George Packer’s recent New Yorker comments on the South made me sort out my own complicated feelings about the region. Both sides of my family are from the South: my mother’s from Georgia, my father’s from Virginia. Though my parents left Atlanta soon after I was born there, we often visited southern relatives in Atlanta, Louisville, and Birmingham. I preferred those who had stayed in the South to those who moved north. My Irish grandmother in Atlanta was a warm-hearted Catholic, while my English grandmother in Chicago was a pinched Christian Scientist always correcting her family. But even apart from the contrast in grandmothers, I always liked the South, though my northern accent made me an outsider there as a child (the family “Yankee”).
One reason I like the South is that I am conservative by temperament—multa tenens antiqua, as Ennius put it, “tenacious of antiquity.” A sense of the past helps explain why America’s southern writers were to the rest of America, in the twentieth century, what Irish writers were to England. The English had Oscar Wilde, William Butler Yeats, Sean O’Casey, Bernard Shaw, James Joyce and Samuel Beckett. We (whose relevant region is larger) had Flannery O’Connor, William Faulkner, Thomas Wolfe, Richard Wright, Eudora Welty, Ralph Ellison, Robert Penn Warren, Truman Capote, Harper Lee, John Crowe Ransom, Erskine Caldwell, Andrew Lytle, and Carson McCullers.
The South escaped one of the worst character traits of America, its sappy optimism, its weakness of positive thinking. The North puffed confidently into the future, Panglossian about progress, always bound to win. But the South had lost. It knew there was an America that could be defeated. That made it capable of facing tragedy, as many in America were not. This improved its literature, but impoverished other things. Yet poverty did not make the South helpless. In fact, straitened circumstances made it readier to grab what it could get. In its long bargain with the Democratic party, for instance, it not only fended off attacks on its Jim Crow remnant of the Old Confederacy, but gamed the big government system through canny old codgers in Washington—the chairmen of the major congressional committees, who sluiced needed assistance to the South during the Great Depression.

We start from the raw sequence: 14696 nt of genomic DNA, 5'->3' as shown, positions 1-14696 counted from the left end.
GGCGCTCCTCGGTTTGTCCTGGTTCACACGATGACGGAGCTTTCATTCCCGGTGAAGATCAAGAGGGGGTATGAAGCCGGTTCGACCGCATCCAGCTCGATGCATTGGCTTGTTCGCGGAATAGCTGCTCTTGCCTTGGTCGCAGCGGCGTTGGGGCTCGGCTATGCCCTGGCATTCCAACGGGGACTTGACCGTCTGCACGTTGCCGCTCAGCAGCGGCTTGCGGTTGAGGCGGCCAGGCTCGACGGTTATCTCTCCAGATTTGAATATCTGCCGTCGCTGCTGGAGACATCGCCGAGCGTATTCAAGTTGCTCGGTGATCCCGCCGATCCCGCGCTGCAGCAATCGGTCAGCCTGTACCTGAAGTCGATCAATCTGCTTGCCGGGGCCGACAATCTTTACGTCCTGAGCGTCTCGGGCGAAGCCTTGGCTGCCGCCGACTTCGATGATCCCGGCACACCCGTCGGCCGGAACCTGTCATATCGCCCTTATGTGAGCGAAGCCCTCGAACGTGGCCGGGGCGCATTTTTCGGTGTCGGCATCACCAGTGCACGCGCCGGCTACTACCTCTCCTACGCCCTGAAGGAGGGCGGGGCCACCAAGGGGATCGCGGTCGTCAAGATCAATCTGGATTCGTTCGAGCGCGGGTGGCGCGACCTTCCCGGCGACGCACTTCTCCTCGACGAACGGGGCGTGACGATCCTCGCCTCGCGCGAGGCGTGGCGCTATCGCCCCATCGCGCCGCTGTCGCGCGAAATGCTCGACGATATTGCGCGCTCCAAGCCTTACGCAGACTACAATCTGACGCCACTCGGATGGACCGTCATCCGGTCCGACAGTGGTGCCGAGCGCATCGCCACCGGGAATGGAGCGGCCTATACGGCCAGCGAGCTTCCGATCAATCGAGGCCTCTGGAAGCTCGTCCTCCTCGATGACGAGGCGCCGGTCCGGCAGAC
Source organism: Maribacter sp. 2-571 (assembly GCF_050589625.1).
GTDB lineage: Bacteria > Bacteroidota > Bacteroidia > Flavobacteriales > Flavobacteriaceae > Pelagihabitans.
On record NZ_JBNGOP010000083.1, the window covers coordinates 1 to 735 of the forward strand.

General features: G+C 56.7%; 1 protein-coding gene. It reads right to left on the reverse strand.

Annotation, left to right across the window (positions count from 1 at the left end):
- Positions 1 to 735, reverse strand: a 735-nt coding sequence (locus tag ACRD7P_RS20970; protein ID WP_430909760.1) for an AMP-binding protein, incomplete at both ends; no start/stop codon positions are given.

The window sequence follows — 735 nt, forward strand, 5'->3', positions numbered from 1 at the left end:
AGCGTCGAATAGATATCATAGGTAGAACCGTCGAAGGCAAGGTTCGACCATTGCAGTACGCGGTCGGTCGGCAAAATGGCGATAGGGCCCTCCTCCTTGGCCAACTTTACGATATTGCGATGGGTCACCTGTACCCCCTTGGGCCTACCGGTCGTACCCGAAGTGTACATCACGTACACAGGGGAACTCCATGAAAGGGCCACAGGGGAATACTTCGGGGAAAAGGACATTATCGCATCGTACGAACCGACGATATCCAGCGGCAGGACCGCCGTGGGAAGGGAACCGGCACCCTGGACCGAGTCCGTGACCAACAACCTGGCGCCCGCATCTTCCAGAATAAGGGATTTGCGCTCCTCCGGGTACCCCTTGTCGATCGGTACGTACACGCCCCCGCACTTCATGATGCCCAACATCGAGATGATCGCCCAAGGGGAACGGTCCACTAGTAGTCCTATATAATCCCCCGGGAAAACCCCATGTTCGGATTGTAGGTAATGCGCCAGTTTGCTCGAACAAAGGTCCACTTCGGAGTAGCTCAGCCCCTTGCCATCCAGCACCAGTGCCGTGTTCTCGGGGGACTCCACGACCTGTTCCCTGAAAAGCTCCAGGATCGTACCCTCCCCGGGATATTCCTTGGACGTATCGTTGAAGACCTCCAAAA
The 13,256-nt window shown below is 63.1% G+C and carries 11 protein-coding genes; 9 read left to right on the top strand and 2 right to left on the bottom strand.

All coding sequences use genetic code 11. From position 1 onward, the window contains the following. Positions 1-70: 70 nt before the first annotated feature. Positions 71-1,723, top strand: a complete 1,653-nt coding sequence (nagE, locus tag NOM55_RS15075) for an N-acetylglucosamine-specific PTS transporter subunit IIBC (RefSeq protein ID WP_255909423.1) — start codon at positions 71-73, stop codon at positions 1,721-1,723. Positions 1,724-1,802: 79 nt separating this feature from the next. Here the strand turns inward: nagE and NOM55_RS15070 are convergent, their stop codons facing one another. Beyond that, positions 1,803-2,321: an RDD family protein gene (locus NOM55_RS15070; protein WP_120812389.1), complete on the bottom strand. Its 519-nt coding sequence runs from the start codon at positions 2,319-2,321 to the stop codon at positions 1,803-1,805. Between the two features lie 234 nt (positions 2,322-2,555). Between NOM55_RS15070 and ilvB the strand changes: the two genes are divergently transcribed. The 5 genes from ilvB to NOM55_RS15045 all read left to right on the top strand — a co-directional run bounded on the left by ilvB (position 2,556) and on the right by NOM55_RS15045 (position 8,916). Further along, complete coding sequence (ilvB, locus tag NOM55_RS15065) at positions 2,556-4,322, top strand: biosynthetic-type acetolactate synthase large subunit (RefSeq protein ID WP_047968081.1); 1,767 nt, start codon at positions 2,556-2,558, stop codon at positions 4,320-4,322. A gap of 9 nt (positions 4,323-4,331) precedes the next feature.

Under the tattered robes of Miss Havisham were hidden the preying hands of the Artful Dodger. Southerners were not really trapped in the past, since they were always scheming to get out of the trap. They were defeated but not dumb. With dreams of an agrarian society, they might denounce the industrial north, but they got the funds to bring electricity to large parts of the South from the government’s Tennessee Valley Authority. They wanted and got government-funded port facilities, oil subsidies in Louisiana, highways and airports and military bases.